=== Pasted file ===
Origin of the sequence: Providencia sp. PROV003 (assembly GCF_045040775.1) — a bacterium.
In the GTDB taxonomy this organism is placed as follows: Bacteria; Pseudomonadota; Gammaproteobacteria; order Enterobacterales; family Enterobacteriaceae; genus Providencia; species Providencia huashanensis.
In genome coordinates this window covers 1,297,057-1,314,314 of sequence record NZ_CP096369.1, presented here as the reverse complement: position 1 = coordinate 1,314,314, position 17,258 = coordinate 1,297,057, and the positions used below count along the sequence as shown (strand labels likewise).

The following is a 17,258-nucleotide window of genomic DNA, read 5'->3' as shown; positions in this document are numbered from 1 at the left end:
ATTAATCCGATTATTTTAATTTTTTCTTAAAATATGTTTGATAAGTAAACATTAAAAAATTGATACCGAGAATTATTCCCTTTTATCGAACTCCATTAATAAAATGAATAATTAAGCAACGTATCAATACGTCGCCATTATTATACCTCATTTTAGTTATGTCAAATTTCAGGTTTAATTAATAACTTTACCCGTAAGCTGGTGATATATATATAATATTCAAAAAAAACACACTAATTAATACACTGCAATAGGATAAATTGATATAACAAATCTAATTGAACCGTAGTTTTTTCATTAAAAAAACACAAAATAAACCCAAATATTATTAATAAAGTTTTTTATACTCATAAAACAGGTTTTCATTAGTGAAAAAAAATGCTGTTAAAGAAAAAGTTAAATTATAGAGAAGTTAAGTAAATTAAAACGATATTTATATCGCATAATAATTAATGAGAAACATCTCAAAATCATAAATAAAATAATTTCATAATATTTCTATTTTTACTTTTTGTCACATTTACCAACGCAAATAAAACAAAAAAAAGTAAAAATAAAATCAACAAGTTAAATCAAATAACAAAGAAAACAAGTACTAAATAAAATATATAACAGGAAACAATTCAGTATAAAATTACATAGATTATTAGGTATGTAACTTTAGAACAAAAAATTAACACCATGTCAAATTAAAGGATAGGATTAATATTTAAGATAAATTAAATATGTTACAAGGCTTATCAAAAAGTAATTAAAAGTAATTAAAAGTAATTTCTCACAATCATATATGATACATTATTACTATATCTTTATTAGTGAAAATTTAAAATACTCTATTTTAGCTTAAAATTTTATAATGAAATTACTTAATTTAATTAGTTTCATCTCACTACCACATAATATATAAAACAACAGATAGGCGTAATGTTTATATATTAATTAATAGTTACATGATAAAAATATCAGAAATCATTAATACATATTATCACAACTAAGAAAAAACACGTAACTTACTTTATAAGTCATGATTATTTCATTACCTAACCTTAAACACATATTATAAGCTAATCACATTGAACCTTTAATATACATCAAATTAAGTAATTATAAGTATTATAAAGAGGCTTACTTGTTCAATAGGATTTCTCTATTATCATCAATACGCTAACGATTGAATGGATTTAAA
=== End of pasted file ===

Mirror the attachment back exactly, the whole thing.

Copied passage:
Origin of the sequence: Providencia sp. PROV003 (assembly GCF_045040775.1) — a bacterium.
In the GTDB taxonomy this organism is placed as follows: Bacteria; Pseudomonadota; Gammaproteobacteria; order Enterobacterales; family Enterobacteriaceae; genus Providencia; species Providencia huashanensis.
In genome coordinates this window covers 1,297,057-1,314,314 of sequence record NZ_CP096369.1, presented here as the reverse complement: position 1 = coordinate 1,314,314, position 17,258 = coordinate 1,297,057, and the positions used below count along the sequence as shown (strand labels likewise).

The following is a 17,258-nucleotide window of genomic DNA, read 5'->3' as shown; positions in this document are numbered from 1 at the left end:
ATTAATCCGATTATTTTAATTTTTTCTTAAAATATGTTTGATAAGTAAACATTAAAAAATTGATACCGAGAATTATTCCCTTTTATCGAACTCCATTAATAAAATGAATAATTAAGCAACGTATCAATACGTCGCCATTATTATACCTCATTTTAGTTATGTCAAATTTCAGGTTTAATTAATAACTTTACCCGTAAGCTGGTGATATATATATAATATTCAAAAAAAACACACTAATTAATACACTGCAATAGGATAAATTGATATAACAAATCTAATTGAACCGTAGTTTTTTCATTAAAAAAACACAAAATAAACCCAAATATTATTAATAAAGTTTTTTATACTCATAAAACAGGTTTTCATTAGTGAAAAAAAATGCTGTTAAAGAAAAAGTTAAATTATAGAGAAGTTAAGTAAATTAAAACGATATTTATATCGCATAATAATTAATGAGAAACATCTCAAAATCATAAATAAAATAATTTCATAATATTTCTATTTTTACTTTTTGTCACATTTACCAACGCAAATAAAACAAAAAAAAGTAAAAATAAAATCAACAAGTTAAATCAAATAACAAAGAAAACAAGTACTAAATAAAATATATAACAGGAAACAATTCAGTATAAAATTACATAGATTATTAGGTATGTAACTTTAGAACAAAAAATTAACACCATGTCAAATTAAAGGATAGGATTAATATTTAAGATAAATTAAATATGTTACAAGGCTTATCAAAAAGTAATTAAAAGTAATTAAAAGTAATTTCTCACAATCATATATGATACATTATTACTATATCTTTATTAGTGAAAATTTAAAATACTCTATTTTAGCTTAAAATTTTATAATGAAATTACTTAATTTAATTAGTTTCATCTCACTACCACATAATATATAAAACAACAGATAGGCGTAATGTTTATATATTAATTAATAGTTACATGATAAAAATATCAGAAATCATTAATACATATTATCACAACTAAGAAAAAACACGTAACTTACTTTATAAGTCATGATTATTTCATTACCTAACCTTAAACACATATTATAAGCTAATCACATTGAACCTTTAATATACATCAAATTAAGTAATTATAAGTATTATAAAGAGGCTTACTTGTTCAATAGGATTTCTCTATTATCATCAATACGCTAACGATTGAATGGATTTAAA